You can potentially use items to form blockades to create novel battle situations. For example you could plan a situation in which the enemy gets held back by a line of Ghosts, which you can then enjoy rocketing. Blockades are something more usually associated with the spiral path megabattle; check out the Blockade tips page in that section, for tips and ideas that might adapt to the current situation.

Enemy numbers

Here's a bit about the enemy numbers you can expect in your save, including the Wraith pilot.

Expressed as 'Elites + Jackals + Grunts', the breakdown for a given difficulty level depends on whether the Marines are initially being attacked by 2 Jackals or 3 Grunts (which seems to vary randomly each time you trigger the battle). On Heroic, which is my preferred level for the battle, you respectively get 4 + 7 + 5 = 16 or 4 + 5 + 8 = 17. On Legendary it's 4 + 8 + 5 = 17 or 4 + 6 + 8 = 18. On Normal or Easy it's 4 + 6 + 6 = 16 or 4 + 4 + 9 = 17.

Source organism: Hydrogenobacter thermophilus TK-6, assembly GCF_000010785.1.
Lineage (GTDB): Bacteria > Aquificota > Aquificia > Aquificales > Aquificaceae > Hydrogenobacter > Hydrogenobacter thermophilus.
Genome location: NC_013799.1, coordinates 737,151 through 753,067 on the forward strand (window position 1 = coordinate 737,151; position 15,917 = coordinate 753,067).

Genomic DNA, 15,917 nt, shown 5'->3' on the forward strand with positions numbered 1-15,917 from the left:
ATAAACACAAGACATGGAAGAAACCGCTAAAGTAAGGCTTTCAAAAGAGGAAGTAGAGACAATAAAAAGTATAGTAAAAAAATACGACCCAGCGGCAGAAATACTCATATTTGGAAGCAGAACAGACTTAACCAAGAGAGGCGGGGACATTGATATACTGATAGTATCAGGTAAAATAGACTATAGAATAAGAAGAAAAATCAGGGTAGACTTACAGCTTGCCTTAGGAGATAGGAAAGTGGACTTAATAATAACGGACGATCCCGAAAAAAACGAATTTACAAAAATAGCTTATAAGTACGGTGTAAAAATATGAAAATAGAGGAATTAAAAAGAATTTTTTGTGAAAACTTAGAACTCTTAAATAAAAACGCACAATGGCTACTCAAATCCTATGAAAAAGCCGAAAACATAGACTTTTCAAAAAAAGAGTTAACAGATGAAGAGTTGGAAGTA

Incidentally, these numbers are a few less than what you'd get when playing through the area normally, killing enemies as you go. Played normally, you'd encounter an extra two pairs of Jackals near the end of the area. Collecting a mob though, you don't get them, presumably because the game is trying to keep a lid on how much it has to cope with at any one time.

Battle plans

Here are some fun-filled battle plans to use with your save.

Fixed defence

Lead the mob to some starting point, then land somewhere and defend against the charging mob. There are all sorts of excellent little fights you can arrange like this, depending on where you defend and where the mob is coming from. Explore.